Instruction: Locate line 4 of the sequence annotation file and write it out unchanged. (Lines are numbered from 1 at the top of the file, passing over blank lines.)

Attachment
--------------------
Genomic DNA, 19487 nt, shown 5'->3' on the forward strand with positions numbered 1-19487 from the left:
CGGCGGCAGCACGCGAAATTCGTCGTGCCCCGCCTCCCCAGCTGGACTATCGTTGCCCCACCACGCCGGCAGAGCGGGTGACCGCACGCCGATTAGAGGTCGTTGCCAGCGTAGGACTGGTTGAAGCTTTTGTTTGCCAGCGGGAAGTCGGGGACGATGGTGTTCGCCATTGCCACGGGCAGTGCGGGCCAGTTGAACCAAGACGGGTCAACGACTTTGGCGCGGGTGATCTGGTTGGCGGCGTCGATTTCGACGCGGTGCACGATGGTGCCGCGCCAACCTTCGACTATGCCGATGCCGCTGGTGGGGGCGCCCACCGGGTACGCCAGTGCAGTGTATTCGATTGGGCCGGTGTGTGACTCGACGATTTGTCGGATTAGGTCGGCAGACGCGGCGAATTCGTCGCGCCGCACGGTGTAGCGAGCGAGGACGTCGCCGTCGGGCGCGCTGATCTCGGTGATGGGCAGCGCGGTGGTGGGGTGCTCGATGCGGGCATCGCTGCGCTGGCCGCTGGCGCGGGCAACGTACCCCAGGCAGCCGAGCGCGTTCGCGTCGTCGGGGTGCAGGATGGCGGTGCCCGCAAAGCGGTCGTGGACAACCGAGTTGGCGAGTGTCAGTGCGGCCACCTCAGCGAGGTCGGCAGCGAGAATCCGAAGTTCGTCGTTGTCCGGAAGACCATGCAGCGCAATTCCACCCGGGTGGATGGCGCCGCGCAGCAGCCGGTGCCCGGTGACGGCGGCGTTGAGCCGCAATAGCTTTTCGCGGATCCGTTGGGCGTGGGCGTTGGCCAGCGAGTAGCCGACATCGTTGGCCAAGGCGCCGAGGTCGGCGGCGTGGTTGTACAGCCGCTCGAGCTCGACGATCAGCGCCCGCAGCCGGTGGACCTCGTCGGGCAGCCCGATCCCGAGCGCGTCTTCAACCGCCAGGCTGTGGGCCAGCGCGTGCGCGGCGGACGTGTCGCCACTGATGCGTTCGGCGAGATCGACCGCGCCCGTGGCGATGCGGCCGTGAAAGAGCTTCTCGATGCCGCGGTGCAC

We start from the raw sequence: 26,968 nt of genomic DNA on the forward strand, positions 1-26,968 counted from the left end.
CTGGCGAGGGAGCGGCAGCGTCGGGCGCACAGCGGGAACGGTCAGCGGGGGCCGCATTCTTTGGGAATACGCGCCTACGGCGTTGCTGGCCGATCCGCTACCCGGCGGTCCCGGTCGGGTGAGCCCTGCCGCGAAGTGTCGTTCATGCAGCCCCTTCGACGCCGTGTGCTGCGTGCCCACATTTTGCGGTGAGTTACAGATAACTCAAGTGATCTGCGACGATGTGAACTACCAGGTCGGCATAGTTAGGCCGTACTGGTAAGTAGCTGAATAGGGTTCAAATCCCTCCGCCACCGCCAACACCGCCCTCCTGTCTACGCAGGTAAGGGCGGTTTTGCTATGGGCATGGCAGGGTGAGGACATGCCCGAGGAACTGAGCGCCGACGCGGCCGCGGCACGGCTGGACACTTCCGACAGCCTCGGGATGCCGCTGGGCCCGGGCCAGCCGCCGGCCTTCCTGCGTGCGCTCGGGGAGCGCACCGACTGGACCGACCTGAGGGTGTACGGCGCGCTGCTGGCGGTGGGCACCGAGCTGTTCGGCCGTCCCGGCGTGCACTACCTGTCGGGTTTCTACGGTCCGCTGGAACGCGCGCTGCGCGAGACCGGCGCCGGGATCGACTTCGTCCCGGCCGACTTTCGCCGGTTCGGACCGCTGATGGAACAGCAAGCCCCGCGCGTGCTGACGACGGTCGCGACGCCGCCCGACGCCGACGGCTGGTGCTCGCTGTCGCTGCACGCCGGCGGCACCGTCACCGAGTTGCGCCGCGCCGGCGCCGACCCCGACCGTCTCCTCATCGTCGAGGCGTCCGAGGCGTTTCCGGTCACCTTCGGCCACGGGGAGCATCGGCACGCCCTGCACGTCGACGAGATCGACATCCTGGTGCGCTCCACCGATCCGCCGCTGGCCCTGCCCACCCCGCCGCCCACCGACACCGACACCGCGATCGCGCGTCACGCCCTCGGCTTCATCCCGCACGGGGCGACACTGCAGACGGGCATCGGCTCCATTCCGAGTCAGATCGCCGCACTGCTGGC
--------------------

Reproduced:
CTGGCGAGGGAGCGGCAGCGTCGGGCGCACAGCGGGAACGGTCAGCGGGGGCCGCATTCTTTGGGAATACGCGCCTACGGCGTTGCTGGCCGATCCGCTACCCGGCGGTCCCGGTCGGGTGAGCCCTGCCGCGAAGTGTCGTTCATGCAGCCCCTTCGACGCCGTGTGCTGCGTGCCCACATTTTGCGGTGAGTTACAGATAACTCAAGTGATCTGCGACGATGTGAACTACCAGGTCGGCATAGTTAGGCCGTACTGGTAAGTAGCTGAATAGGGTTCAAATCCCTCCGCCACCGCCAACACCGCCCTCCTGTCTACGCAGGTAAGGGCGGTTTTGCTATGGGCATGGCAGGGTGAGGACATGCCCGAGGAACTGAGCGCCGACGCGGCCGCGGCACGGCTGGACACTTCCGACAGCCTCGGGATGCCGCTGGGCCCGGGCCAGCCGCCGGCCTTCCTGCGTGCGCTCGGGGAGCGCACCGACTGGACCGACCTGAGGGTGTACGGCGCGCTGCTGGCGGTGGGCACCGAGCTGTTCGGCCGTCCCGGCGTGCACTACCTGTCGGGTTTCTACGGTCCGCTGGAACGCGCGCTGCGCGAGACCGGCGCCGGGATCGACTTCGTCCCGGCCGACTTTCGCCGGTTCGGACCGCTGATGGAACAGCAAGCCCCGCGCGTGCTGACGACGGTCGCGACGCCGCCCGACGCCGACGGCTGGTGCTCGCTGTCGCTGCACGCCGGCGGCACCGTCACCGAGTTGCGCCGCGCCGGCGCCGACCCCGACCGTCTCCTCATCGTCGAGGCGTCCGAGGCGTTTCCGGTCACCTTCGGCCACGGGGAGCATCGGCACGCCCTGCACGTCGACGAGATCGACATCCTGGTGCGCTCCACCGATCCGCCGCTGGCCCTGCCCACCCCGCCGCCCACCGACACCGACACCGCGATCGCGCGTCACGCCCTCGGCTTCATCCCGCACGGGGCGACACTGCAGACGGGCATCGGCTCCATTCCGAGTCAGATCGCCGCACTGCTGGC